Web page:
1 small head radicchio (4 ounces to 5 ounces)

1 head frisee or 1 small head curly endive or escarole (8 ounces to 9 ounces)

3 scallions

1/3 cup walnut, peanut or extra-virgin olive oil

1 teaspoon Dijon-style mustard

2 tablespoons balsamic or red wine vinegar

Divide the canola oil between two heavy 9-inch skillets (cast-iron frying pans are ideal) over medium heat. Season the hens with salt and pepper. (If the butcher hasn't done so, butterfly the Cornish hens first by cutting through the backbone with a knife or kitchen shears. Then flatten the hens between two sheets of aluminum foil or wax paper with the side of a cleaver or a meat pounder before seasoning.) Increase the heat under the skillets to high and put one hen in each skillet, skin side down.

Put a plate on top of each hen, then set weights on each plate, at least 5 pounds per plate. Reduce the heat to medium-high and cook for 14 minutes, turning once halfway through. When the hens are done, the juices from the thigh will run clear when pierced.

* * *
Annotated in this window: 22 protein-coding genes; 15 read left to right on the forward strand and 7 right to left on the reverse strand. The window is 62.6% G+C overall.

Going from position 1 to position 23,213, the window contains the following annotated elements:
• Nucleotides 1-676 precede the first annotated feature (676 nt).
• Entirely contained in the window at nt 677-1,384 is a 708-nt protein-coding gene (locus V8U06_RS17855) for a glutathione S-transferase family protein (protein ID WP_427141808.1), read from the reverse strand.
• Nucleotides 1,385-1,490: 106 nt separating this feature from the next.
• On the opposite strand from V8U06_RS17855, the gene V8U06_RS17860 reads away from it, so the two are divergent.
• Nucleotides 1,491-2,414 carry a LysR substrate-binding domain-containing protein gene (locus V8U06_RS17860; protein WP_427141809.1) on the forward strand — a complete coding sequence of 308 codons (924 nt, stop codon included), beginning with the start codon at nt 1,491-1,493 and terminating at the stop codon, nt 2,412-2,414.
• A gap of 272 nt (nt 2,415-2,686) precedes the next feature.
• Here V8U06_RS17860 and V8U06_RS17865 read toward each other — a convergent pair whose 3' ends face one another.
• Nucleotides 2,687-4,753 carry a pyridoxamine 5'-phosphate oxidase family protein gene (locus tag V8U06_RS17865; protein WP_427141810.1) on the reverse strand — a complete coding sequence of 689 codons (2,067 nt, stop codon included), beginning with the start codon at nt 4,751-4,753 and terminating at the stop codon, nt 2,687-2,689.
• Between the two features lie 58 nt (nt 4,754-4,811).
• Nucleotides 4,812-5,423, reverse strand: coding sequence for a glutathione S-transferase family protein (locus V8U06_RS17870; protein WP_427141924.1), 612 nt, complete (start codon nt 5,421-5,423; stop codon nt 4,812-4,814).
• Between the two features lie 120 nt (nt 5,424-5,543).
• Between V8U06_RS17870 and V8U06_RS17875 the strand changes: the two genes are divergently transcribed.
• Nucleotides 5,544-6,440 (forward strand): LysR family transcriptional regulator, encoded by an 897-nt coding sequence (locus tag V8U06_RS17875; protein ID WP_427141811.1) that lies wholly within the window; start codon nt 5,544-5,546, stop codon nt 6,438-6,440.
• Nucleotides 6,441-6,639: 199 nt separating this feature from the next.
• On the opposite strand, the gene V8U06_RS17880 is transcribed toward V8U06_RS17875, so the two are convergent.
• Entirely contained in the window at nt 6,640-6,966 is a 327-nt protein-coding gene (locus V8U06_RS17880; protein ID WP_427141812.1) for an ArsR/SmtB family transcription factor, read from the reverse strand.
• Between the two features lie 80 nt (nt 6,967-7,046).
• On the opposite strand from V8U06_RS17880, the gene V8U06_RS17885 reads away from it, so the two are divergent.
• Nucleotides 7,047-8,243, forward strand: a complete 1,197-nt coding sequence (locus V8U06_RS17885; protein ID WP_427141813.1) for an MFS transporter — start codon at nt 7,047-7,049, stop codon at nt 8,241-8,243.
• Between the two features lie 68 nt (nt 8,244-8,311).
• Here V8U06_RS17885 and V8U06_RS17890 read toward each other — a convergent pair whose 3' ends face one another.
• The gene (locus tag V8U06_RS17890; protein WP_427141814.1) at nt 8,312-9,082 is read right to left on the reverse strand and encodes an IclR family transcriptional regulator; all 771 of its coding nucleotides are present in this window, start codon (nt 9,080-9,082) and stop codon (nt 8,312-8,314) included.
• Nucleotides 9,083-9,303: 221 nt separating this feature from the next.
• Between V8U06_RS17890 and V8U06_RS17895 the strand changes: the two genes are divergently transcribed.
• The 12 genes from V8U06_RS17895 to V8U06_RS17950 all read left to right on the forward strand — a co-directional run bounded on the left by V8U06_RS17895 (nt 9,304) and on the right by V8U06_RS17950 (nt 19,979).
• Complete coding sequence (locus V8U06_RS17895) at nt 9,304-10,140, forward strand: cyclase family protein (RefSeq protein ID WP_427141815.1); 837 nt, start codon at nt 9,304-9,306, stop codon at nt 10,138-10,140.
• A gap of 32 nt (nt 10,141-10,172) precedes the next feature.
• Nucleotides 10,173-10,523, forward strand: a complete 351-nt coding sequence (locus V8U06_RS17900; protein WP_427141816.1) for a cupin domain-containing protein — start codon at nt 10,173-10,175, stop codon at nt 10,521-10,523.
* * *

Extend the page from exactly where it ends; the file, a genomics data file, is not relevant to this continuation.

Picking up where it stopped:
Meanwhile, slice the bottom from the radicchio, removing the core. Halve lengthwise and, with the flat side down, shred each half lengthwise with a knife. Put in a salad spinner.

Slice the bottom from the frisee, removing the core. Cut crosswise into 1/2-inch-wide strips. Add to the salad spinner. Fill the salad spinner with water, drain and spin the greens dry. Remove any excess moisture with paper towels.

Trim the scallions and mince the white parts and about 2 inches of the green. Put them in a small bowl. Add the oil, mustard, vinegar and salt and pepper to taste. Mix well with a small whisk. Thinly slice the rest of the scallion greens crosswise.

In a large bowl, toss the greens with all but 1/4 cup of the dressing. Divide the greens among 4 plates. When the hens are cooked, separate each into 2 halves. Put a half on each plate, either on the greens or off to the side, skin side up. Spoon 1 tablespoon of the remaining dressing on each of the halves and sprinkle the scallion greens on top.

Per serving: 919 calories (66 percent fat); 67 grams fat (12 grams saturated); 2 grams fiber; 226 milligrams cholesterol; 935 milligrams sodium; 5 grams carbohydrates; 84 milligrams calcium

-- From "Cooking to Beat the Clock: Delicious, Inspired Meals in 15 Minutes" (Chronicle Books, $16.95) by Sam Gugino